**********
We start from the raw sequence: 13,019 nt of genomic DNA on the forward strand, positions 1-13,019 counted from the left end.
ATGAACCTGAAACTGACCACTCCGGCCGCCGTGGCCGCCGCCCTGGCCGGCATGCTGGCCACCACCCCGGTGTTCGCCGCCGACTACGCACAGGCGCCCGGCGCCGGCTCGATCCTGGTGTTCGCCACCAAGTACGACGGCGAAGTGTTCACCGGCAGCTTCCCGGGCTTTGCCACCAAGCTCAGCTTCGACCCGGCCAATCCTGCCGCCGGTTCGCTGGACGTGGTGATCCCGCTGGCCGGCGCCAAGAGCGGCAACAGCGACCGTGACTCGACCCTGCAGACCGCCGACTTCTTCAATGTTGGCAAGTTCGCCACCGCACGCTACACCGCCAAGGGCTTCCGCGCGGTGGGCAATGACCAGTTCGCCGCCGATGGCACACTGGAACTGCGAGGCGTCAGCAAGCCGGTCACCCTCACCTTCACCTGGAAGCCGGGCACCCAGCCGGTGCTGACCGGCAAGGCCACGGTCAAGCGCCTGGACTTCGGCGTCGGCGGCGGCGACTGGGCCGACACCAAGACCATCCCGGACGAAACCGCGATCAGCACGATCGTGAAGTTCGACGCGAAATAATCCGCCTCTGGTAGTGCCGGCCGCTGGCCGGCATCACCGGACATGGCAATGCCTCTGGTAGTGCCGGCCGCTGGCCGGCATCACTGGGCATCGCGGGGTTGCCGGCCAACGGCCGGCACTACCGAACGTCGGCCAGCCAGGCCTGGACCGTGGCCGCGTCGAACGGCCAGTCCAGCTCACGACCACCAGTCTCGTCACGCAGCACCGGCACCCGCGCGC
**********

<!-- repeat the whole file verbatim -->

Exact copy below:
We start from the raw sequence: 13,019 nt of genomic DNA on the forward strand, positions 1-13,019 counted from the left end.
ATGAACCTGAAACTGACCACTCCGGCCGCCGTGGCCGCCGCCCTGGCCGGCATGCTGGCCACCACCCCGGTGTTCGCCGCCGACTACGCACAGGCGCCCGGCGCCGGCTCGATCCTGGTGTTCGCCACCAAGTACGACGGCGAAGTGTTCACCGGCAGCTTCCCGGGCTTTGCCACCAAGCTCAGCTTCGACCCGGCCAATCCTGCCGCCGGTTCGCTGGACGTGGTGATCCCGCTGGCCGGCGCCAAGAGCGGCAACAGCGACCGTGACTCGACCCTGCAGACCGCCGACTTCTTCAATGTTGGCAAGTTCGCCACCGCACGCTACACCGCCAAGGGCTTCCGCGCGGTGGGCAATGACCAGTTCGCCGCCGATGGCACACTGGAACTGCGAGGCGTCAGCAAGCCGGTCACCCTCACCTTCACCTGGAAGCCGGGCACCCAGCCGGTGCTGACCGGCAAGGCCACGGTCAAGCGCCTGGACTTCGGCGTCGGCGGCGGCGACTGGGCCGACACCAAGACCATCCCGGACGAAACCGCGATCAGCACGATCGTGAAGTTCGACGCGAAATAATCCGCCTCTGGTAGTGCCGGCCGCTGGCCGGCATCACCGGACATGGCAATGCCTCTGGTAGTGCCGGCCGCTGGCCGGCATCACTGGGCATCGCGGGGTTGCCGGCCAACGGCCGGCACTACCGAACGTCGGCCAGCCAGGCCTGGACCGTGGCCGCGTCGAACGGCCAGTCCAGCTCACGACCACCAGTCTCGTCACGCAGCACCGGCACCCGCGCGC